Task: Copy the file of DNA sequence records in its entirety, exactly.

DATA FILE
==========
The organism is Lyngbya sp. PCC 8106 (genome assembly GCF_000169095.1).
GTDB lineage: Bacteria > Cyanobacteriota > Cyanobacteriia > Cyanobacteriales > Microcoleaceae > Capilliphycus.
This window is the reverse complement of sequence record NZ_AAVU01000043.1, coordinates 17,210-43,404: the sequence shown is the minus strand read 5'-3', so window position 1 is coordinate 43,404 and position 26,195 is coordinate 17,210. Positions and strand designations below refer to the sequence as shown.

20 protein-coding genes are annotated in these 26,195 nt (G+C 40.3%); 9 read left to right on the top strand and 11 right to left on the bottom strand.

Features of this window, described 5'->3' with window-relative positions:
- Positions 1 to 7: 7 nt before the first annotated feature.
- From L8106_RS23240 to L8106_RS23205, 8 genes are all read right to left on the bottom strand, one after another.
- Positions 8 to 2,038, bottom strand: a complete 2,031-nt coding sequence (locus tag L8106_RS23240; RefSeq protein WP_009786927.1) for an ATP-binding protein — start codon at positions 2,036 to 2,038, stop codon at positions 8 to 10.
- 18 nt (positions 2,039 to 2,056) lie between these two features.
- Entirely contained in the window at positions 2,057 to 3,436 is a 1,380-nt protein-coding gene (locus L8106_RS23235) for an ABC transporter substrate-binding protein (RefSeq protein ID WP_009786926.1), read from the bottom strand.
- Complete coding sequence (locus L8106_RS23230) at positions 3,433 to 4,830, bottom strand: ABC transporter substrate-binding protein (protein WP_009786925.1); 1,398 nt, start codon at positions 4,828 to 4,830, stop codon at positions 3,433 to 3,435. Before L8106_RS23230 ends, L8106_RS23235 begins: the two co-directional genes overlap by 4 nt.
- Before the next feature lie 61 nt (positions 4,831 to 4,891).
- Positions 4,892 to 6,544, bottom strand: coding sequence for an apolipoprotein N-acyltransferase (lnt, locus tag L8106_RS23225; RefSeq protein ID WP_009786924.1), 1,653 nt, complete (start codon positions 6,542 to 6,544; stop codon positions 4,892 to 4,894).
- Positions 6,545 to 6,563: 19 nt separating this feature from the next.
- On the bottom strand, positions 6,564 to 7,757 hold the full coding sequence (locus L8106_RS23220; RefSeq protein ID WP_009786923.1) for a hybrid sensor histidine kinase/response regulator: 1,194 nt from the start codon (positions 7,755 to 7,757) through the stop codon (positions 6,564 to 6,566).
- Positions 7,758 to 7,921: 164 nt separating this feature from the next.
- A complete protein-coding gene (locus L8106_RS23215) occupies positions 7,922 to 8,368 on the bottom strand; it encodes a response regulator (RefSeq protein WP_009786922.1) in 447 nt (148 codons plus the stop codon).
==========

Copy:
The organism is Lyngbya sp. PCC 8106 (genome assembly GCF_000169095.1).
GTDB lineage: Bacteria > Cyanobacteriota > Cyanobacteriia > Cyanobacteriales > Microcoleaceae > Capilliphycus.
This window is the reverse complement of sequence record NZ_AAVU01000043.1, coordinates 17,210-43,404: the sequence shown is the minus strand read 5'-3', so window position 1 is coordinate 43,404 and position 26,195 is coordinate 17,210. Positions and strand designations below refer to the sequence as shown.

20 protein-coding genes are annotated in these 26,195 nt (G+C 40.3%); 9 read left to right on the top strand and 11 right to left on the bottom strand.

Features of this window, described 5'->3' with window-relative positions:
- Positions 1 to 7: 7 nt before the first annotated feature.
- From L8106_RS23240 to L8106_RS23205, 8 genes are all read right to left on the bottom strand, one after another.
- Positions 8 to 2,038, bottom strand: a complete 2,031-nt coding sequence (locus tag L8106_RS23240; RefSeq protein WP_009786927.1) for an ATP-binding protein — start codon at positions 2,036 to 2,038, stop codon at positions 8 to 10.
- 18 nt (positions 2,039 to 2,056) lie between these two features.
- Entirely contained in the window at positions 2,057 to 3,436 is a 1,380-nt protein-coding gene (locus L8106_RS23235) for an ABC transporter substrate-binding protein (RefSeq protein ID WP_009786926.1), read from the bottom strand.
- Complete coding sequence (locus L8106_RS23230) at positions 3,433 to 4,830, bottom strand: ABC transporter substrate-binding protein (protein WP_009786925.1); 1,398 nt, start codon at positions 4,828 to 4,830, stop codon at positions 3,433 to 3,435. Before L8106_RS23230 ends, L8106_RS23235 begins: the two co-directional genes overlap by 4 nt.
- Before the next feature lie 61 nt (positions 4,831 to 4,891).
- Positions 4,892 to 6,544, bottom strand: coding sequence for an apolipoprotein N-acyltransferase (lnt, locus tag L8106_RS23225; RefSeq protein ID WP_009786924.1), 1,653 nt, complete (start codon positions 6,542 to 6,544; stop codon positions 4,892 to 4,894).
- Positions 6,545 to 6,563: 19 nt separating this feature from the next.
- On the bottom strand, positions 6,564 to 7,757 hold the full coding sequence (locus L8106_RS23220; RefSeq protein ID WP_009786923.1) for a hybrid sensor histidine kinase/response regulator: 1,194 nt from the start codon (positions 7,755 to 7,757) through the stop codon (positions 6,564 to 6,566).
- Positions 7,758 to 7,921: 164 nt separating this feature from the next.
- A complete protein-coding gene (locus L8106_RS23215) occupies positions 7,922 to 8,368 on the bottom strand; it encodes a response regulator (RefSeq protein WP_009786922.1) in 447 nt (148 codons plus the stop codon).